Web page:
Mark Jamison only sounds like a scientist from an asteroid movie, warning people to prepare for the full impact of what lies ahead.
Jamison's passion is innovation, particularly when it reflects the potential of vast new frontiers of data and mobile technology to change everything from shopping to financial management.
"Our industry is under attack; there's a number of new competitors out there," said Jamison, a Capital One vice president who runs that bank's innovation lab, which is designed to spot the intersection of new tech and emerging business opportunity.
Speaking at the Mobile Banking and Commerce Summit in San Francisco, Jamison said the encroachment of nimble upstarts such as ISIS, Google Wallet and Facebook — all firms that hope to mine new data analytics and mobile to revolutionize payments, location-based product marketing and the digital shopping experience — will force banks to up their game in mobile tech.
The emergence of these competitors comes as banks are at an inflection point in mobile. The first wave of investment has created initial adoption in the channel; mobile banking scores high in most surveys that track how people use general mobile technology. But that same general mobile technology is developing quickly and is increasingly melding with social networking and alternative data sourcing. As a result, banks are now faced with challenges to traditional business models, data management, product design and their relationships with technology firms.
"None of the other channels has gone away. Mobile hasn't replaced any channel," said Neff Hudson, assistant vice president of emerging channels at USAA, in an interview Monday. Hudson said that's contributing to an investment "fatigue" that has set in among the banking community following vast earlier outlays to develop mobile capabilities. "It's a dangerous time to have investment fatigue, particularly with well-funded tech companies entering the space as competitors as opposed to playing a partnership role," he said, noting that USAA is developing new uses of web video for face to face service, mobile person to person payments, and expanded use of mobile for insurance claims.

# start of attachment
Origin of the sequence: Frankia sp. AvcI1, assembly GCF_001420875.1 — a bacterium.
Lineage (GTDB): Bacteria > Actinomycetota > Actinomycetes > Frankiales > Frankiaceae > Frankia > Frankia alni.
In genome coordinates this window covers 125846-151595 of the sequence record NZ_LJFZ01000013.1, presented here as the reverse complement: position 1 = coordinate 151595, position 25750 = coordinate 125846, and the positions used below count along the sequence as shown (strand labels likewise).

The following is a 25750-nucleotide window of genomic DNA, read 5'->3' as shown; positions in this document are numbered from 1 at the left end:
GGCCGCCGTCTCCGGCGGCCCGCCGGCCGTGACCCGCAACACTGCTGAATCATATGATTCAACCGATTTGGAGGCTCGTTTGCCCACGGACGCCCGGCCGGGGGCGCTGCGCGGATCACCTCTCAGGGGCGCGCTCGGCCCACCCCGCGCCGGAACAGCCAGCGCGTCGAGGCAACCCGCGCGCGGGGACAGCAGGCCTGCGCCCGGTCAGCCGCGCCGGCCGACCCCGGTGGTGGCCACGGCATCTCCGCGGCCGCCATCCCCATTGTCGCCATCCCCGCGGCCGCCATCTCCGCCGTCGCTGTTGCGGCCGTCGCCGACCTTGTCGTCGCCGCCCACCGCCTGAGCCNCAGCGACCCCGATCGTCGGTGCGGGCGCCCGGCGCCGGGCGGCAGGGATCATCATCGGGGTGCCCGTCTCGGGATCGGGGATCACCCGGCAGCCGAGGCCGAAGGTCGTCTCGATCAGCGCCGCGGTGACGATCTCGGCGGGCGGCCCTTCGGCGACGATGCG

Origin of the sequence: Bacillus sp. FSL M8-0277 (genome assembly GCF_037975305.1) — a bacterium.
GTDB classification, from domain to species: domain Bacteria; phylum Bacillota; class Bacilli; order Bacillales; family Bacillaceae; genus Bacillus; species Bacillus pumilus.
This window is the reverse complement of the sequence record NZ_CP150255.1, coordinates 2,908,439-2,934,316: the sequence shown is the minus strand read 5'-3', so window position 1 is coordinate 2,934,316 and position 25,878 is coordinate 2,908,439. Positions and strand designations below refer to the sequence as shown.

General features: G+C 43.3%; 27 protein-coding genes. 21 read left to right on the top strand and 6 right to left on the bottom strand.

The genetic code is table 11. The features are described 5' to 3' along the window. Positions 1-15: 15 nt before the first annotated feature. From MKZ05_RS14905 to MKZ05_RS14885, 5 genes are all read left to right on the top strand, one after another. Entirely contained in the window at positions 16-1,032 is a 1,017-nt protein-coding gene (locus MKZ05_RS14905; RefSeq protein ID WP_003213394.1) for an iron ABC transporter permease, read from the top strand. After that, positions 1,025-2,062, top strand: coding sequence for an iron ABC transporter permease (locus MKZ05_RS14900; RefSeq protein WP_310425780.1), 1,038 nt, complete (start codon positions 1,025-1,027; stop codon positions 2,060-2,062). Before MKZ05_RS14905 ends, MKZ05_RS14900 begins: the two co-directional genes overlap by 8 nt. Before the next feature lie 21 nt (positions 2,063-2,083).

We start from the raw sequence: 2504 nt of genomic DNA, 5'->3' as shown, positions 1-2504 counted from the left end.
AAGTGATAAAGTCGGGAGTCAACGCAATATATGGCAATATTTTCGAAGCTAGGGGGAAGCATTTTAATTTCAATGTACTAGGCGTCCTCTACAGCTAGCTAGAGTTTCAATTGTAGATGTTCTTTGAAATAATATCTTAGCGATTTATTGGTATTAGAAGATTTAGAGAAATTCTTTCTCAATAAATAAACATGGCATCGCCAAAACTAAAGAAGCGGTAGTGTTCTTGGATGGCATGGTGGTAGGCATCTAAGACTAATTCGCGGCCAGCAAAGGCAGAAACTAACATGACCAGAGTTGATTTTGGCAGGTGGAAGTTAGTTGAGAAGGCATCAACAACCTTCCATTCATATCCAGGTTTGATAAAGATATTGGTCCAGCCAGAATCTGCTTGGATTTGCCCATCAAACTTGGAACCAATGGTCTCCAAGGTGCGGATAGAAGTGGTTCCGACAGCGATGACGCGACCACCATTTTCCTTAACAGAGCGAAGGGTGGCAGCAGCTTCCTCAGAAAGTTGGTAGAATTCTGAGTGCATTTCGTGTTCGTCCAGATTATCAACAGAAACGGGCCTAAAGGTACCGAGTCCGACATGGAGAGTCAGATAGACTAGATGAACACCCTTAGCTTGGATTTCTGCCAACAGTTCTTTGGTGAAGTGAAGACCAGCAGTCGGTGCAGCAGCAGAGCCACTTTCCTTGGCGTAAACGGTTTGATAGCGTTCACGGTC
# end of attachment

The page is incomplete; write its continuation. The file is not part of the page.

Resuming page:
Jamison and other execs such as Alejandro Carriles, senior vice president and director of mobile banking and Internet strategy for BBVA Compass, and USAA's Hudson, all said there's room to grow in mobile strategy, use of data to develop mobile services, and the understanding of how consumers use different tech devices. Not to mention, improving banks' image among consumers through the use of mobility, and even in the actual design of new apps.
"Tablets are different than smartphones. Tablets are not large-screen smartphones," said Carriles.
During a session, Carriles demonstrated BBVA's new iPad app, which includes personal financial management tools that allow consumers to track personal cash flow as payments and other transactions are executed. He also lamented prevailing tablet design in banking, which he says still relies heavily on smartphone apps.
During his presentation, he showed a tablet app from an unnamed bank that had plenty of information and functionality, yet only took up about 20% of the screen. "I can't believe how many people are developing tablets that are a large-screen version of a smartphone app. No, no, no. It's not the same, I don't want to do a financial analysis of my life on a smartphone," said Carriles. He was nodding to the tablet's use as a venue for deeper study of personal financial health, as opposed to the on-the-fly transaction use case for smartphones.
Jamison criticized shortfalls in data use and how banks are developing apps. Noting the success of open development models, he contended banks should use that concept to expand services available on mobile devices.